How do I decide which is the right key to choose - and was any particular key considered traditional?

It depends on your taste. You can listen online in The Didjshop to didjes in different musical keys to decide which one you like the most (it's best to choose didjes of the same sound quality). There's one proviso. If you want to learn circular breathing on a didj, it is advisable to pick one of the following keys, as they are easier to learn on: D#, D, C#, C

No one particular key was used traditionally. Some Aboriginals prefer higher keys while others prefer the lower ones. There are stories about certain keys being used in specific rituals.

Does having a bell affect the sound - like it does for a brass instrument, and do wood types colour the sound or affect the ease of production of a sound. Does painting affect the response?

A bell does affect the sound of a didj, similar to a brass instrument.

It usually increases the volume of the sound, but it can have effects on resonance and back pressure as well. The comparison to a brass instrument is limited since a naturally hollowed didj is not as regular as a brass instrument. Painting or varnishing on the outside of the didj does not affect the sound, as far as I know. The effect of wood types on the sound in our experience is so minimal that it is impossible to determine as other influences are much stronger.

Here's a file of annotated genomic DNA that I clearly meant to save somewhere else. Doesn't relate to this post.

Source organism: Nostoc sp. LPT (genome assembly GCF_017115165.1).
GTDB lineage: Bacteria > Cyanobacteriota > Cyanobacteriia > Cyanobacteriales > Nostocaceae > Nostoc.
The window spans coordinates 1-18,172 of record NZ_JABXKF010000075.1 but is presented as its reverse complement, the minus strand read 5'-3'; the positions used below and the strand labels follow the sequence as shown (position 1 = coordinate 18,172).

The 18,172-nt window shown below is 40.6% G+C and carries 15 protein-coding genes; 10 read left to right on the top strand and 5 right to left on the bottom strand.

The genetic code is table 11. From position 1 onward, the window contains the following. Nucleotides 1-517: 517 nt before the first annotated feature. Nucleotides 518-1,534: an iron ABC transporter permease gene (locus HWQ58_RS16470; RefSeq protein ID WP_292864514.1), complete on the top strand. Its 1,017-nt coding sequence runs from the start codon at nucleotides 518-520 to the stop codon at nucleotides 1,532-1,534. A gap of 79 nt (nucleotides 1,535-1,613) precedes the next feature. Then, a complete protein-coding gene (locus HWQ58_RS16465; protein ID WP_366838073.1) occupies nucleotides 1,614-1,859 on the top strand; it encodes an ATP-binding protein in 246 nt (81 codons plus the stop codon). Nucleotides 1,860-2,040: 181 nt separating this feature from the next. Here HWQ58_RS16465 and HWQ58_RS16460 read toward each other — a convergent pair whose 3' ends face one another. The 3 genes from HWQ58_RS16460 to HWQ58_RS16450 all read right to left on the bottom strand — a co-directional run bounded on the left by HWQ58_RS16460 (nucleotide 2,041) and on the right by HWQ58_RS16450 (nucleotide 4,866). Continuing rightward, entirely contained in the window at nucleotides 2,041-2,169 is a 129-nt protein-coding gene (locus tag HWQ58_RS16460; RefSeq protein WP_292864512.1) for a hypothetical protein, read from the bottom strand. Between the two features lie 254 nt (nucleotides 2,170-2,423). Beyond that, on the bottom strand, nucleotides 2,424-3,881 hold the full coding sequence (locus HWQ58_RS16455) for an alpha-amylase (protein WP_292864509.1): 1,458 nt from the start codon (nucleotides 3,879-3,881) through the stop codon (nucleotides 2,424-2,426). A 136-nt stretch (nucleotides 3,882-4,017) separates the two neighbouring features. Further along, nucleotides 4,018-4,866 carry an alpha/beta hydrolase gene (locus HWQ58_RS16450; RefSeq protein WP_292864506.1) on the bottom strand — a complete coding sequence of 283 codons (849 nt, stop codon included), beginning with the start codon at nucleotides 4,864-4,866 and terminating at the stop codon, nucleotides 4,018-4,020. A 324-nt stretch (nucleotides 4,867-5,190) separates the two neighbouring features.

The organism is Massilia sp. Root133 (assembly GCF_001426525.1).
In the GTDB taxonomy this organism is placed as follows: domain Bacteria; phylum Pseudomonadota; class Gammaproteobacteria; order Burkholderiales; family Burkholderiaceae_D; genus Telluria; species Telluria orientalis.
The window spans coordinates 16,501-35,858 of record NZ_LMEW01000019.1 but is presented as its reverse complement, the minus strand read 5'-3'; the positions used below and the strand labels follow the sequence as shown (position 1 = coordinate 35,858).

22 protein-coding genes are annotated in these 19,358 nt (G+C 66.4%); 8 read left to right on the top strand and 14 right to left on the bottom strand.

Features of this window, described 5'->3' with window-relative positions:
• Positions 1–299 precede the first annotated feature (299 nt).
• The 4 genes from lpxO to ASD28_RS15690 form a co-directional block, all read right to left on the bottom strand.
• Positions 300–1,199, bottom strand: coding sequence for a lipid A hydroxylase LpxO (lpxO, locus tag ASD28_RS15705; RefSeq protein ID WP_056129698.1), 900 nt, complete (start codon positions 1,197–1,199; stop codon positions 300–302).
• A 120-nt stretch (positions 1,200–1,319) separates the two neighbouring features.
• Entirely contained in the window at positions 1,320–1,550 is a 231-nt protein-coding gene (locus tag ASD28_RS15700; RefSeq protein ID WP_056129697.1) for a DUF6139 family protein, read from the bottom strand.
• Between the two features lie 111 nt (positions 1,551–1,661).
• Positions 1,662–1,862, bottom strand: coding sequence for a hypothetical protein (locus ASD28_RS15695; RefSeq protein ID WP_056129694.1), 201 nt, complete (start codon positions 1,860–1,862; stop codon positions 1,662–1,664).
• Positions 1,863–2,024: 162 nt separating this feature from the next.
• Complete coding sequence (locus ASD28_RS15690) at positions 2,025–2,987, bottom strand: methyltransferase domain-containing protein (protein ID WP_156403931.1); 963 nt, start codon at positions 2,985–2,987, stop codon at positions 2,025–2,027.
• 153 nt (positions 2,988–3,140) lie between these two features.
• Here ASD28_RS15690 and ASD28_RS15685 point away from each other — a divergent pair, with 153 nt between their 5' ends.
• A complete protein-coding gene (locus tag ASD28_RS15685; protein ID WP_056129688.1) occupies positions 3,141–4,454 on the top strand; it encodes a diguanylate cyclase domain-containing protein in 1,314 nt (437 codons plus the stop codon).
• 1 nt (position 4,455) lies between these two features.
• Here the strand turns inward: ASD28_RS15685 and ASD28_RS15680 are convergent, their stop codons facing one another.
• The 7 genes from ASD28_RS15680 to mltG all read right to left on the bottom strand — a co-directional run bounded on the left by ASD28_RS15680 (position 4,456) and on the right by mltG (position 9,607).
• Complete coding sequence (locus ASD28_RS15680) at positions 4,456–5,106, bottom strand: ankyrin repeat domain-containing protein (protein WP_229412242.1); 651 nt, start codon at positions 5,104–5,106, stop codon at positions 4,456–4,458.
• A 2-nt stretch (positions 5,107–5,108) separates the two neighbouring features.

By far the strongest influence on sound is the way the termites hollowed the didj. No two didjes are naturally hollowed the same, and this makes for huge differences in the sound quality and would swamp any effect the wood type wood have. It can even be stronger than the effect a bell or strong taper has.

The only way to reliably answer your question is to make several didjes out of different timber on a lathe with identical dimensions and then compare them. We'd be interested in the results if anyone does it.

I was wondering about didjes from other regions of Australia. Do certain areas show big differences in didjes based on materials? I met someone who picked up one from the Alice Springs region that was quite narrow in diameter but had an amazingly good sound for how little it was. Absurd amount of back pressure. Are there any books that overview instruments from around the continent?

The didj your friend picked up in Alice Springs would probably come either from our region (northern Queensland) or from the Northern Territory. These are the two main Didj production areas. Around Alice Springs no didjes are found.